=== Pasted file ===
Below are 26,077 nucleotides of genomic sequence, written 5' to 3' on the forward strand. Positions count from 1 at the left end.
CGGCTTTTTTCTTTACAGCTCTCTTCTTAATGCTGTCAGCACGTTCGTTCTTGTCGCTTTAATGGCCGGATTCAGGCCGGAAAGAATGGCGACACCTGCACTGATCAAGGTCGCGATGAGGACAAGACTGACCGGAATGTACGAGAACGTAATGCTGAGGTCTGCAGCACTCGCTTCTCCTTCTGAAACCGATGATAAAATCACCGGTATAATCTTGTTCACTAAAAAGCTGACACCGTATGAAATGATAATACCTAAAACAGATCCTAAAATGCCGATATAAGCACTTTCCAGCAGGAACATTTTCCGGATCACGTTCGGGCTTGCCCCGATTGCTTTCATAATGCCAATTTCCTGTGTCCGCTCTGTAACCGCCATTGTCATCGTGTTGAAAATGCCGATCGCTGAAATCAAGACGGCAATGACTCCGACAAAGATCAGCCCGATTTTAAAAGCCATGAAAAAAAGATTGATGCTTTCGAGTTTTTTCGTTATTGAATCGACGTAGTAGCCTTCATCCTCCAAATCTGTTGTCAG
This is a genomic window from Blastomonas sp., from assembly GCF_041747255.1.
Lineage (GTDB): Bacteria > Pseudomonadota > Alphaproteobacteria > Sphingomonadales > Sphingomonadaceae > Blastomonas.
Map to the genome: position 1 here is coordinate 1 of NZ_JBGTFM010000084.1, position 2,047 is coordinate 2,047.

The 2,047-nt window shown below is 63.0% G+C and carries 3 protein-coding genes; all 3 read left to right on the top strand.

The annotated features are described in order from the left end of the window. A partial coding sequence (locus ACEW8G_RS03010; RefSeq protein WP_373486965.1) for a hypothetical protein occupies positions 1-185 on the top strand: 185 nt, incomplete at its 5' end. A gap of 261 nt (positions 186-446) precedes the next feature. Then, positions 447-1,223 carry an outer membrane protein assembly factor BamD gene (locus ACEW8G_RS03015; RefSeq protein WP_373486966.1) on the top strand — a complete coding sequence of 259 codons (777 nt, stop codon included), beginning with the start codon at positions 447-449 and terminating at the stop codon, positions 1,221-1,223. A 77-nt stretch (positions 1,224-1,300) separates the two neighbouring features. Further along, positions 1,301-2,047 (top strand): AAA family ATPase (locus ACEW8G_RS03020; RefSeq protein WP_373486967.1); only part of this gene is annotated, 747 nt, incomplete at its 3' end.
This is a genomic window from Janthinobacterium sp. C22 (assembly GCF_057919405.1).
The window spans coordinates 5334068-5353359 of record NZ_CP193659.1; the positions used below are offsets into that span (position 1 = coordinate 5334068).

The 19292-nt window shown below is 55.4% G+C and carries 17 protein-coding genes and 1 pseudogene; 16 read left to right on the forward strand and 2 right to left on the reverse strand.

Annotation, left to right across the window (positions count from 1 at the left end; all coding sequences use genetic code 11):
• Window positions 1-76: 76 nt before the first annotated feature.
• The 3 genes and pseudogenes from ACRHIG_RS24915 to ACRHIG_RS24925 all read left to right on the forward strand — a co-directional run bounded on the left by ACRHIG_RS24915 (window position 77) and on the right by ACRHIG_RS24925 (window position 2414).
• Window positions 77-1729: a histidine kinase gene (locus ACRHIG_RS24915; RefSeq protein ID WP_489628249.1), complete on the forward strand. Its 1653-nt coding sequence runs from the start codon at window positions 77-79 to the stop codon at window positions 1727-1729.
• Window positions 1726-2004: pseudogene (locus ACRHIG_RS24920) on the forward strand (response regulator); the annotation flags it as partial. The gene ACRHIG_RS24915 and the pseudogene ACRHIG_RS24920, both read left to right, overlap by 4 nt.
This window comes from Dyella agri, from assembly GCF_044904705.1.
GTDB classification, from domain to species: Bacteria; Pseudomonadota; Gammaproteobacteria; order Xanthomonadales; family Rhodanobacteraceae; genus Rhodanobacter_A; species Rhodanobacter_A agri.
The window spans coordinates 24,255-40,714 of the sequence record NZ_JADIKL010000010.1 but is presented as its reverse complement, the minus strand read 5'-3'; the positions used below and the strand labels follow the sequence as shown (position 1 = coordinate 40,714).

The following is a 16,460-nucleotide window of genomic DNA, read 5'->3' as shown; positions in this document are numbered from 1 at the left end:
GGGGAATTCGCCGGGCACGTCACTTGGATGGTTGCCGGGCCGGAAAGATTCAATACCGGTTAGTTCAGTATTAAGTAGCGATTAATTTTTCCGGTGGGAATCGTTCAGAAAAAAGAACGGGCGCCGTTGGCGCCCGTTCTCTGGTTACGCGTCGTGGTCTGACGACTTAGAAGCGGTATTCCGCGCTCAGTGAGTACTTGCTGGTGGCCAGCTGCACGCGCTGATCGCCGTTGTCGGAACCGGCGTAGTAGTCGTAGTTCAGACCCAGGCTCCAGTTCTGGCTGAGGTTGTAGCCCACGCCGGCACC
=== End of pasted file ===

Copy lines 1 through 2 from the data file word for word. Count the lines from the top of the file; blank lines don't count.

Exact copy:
Below are 26,077 nucleotides of genomic sequence, written 5' to 3' on the forward strand. Positions count from 1 at the left end.
CGGCTTTTTTCTTTACAGCTCTCTTCTTAATGCTGTCAGCACGTTCGTTCTTGTCGCTTTAATGGCCGGATTCAGGCCGGAAAGAATGGCGACACCTGCACTGATCAAGGTCGCGATGAGGACAAGACTGACCGGAATGTACGAGAACGTAATGCTGAGGTCTGCAGCACTCGCTTCTCCTTCTGAAACCGATGATAAAATCACCGGTATAATCTTGTTCACTAAAAAGCTGACACCGTATGAAATGATAATACCTAAAACAGATCCTAAAATGCCGATATAAGCACTTTCCAGCAGGAACATTTTCCGGATCACGTTCGGGCTTGCCCCGATTGCTTTCATAATGCCAATTTCCTGTGTCCGCTCTGTAACCGCCATTGTCATCGTGTTGAAAATGCCGATCGCTGAAATCAAGACGGCAATGACTCCGACAAAGATCAGCCCGATTTTAAAAGCCATGAAAAAAAGATTGATGCTTTCGAGTTTTTTCGTTATTGAATCGACGTAGTAGCCTTCATCCTCCAAATCTGTTGTCAG